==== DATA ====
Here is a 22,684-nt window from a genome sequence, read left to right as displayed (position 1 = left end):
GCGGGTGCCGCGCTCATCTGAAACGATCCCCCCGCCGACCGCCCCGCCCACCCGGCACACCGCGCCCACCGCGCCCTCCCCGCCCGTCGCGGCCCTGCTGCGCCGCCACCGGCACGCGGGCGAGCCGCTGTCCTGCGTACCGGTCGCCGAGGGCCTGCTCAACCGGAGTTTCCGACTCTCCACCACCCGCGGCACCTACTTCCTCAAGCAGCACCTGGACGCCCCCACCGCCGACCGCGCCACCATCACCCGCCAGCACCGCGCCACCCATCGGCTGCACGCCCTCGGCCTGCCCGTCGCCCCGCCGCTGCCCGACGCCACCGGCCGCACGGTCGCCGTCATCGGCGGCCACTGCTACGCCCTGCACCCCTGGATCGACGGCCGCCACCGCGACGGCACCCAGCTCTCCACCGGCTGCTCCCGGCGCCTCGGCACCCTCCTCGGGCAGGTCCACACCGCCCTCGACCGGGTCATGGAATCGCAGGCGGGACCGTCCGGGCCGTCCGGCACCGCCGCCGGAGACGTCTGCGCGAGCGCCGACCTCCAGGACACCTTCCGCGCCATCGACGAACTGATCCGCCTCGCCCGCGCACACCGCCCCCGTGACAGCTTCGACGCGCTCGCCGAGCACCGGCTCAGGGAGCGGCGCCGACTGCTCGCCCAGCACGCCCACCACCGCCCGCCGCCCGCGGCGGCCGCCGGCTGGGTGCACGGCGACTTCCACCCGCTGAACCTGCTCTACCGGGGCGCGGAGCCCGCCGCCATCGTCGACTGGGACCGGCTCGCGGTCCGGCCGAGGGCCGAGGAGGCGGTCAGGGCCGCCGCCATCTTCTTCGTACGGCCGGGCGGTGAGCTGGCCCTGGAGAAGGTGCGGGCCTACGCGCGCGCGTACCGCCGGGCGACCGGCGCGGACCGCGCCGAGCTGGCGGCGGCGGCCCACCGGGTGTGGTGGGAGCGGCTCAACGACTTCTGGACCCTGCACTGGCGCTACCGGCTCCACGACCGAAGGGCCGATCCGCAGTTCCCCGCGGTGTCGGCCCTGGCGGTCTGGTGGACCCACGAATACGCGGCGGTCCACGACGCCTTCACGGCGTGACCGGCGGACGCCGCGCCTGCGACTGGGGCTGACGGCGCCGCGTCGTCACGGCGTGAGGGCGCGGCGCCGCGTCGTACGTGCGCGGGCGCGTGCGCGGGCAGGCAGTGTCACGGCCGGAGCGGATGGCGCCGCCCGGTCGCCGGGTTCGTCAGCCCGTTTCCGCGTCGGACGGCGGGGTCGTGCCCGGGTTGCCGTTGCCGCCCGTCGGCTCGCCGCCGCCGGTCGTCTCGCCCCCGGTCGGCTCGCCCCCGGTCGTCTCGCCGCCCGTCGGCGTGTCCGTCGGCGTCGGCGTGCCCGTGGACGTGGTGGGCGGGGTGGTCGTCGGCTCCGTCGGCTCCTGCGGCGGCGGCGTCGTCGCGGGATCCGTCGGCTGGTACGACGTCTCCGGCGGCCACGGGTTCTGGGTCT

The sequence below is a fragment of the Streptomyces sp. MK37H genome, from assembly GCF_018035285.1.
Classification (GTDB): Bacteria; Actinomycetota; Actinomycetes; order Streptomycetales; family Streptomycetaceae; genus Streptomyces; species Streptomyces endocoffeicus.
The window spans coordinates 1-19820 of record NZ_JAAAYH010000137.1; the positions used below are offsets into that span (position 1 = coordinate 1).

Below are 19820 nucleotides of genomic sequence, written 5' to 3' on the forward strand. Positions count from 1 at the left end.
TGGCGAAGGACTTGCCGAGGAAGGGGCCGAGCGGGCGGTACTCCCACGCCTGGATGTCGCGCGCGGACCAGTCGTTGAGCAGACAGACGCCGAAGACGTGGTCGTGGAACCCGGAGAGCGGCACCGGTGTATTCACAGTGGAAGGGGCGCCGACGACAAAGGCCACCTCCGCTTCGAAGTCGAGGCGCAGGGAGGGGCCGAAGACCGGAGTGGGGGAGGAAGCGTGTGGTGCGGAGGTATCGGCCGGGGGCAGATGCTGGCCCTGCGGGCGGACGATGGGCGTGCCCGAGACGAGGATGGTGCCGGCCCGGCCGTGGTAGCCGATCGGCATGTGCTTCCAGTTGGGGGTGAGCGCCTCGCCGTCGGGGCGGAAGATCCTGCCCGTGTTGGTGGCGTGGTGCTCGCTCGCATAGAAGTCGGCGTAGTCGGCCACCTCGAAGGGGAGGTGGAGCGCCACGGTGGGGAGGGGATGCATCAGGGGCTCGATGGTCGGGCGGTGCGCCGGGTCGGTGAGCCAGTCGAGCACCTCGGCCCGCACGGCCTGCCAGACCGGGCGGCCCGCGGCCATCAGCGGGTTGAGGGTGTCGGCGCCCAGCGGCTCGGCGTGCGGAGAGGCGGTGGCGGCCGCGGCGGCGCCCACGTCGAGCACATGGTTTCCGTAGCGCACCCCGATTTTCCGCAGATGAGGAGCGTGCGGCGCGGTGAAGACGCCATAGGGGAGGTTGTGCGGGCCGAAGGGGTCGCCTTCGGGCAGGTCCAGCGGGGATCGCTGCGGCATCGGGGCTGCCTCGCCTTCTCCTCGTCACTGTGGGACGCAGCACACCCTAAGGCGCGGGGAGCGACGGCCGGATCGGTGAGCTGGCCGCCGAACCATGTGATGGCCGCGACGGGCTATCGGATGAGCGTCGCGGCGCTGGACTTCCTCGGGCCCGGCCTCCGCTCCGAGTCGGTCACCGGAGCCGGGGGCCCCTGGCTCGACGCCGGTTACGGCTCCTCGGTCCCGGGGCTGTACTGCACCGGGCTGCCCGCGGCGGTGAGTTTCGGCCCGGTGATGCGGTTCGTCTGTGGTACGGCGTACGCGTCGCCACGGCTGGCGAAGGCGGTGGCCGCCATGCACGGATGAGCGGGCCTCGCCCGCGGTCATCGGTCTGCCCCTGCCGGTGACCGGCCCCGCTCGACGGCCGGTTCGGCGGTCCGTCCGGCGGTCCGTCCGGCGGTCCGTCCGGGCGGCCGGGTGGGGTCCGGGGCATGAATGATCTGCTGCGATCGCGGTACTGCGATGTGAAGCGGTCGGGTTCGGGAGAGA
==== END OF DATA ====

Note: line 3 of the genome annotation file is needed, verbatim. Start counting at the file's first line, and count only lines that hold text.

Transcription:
The sequence below is a fragment of the Streptomyces sp. MK37H genome, from assembly GCF_018035285.1.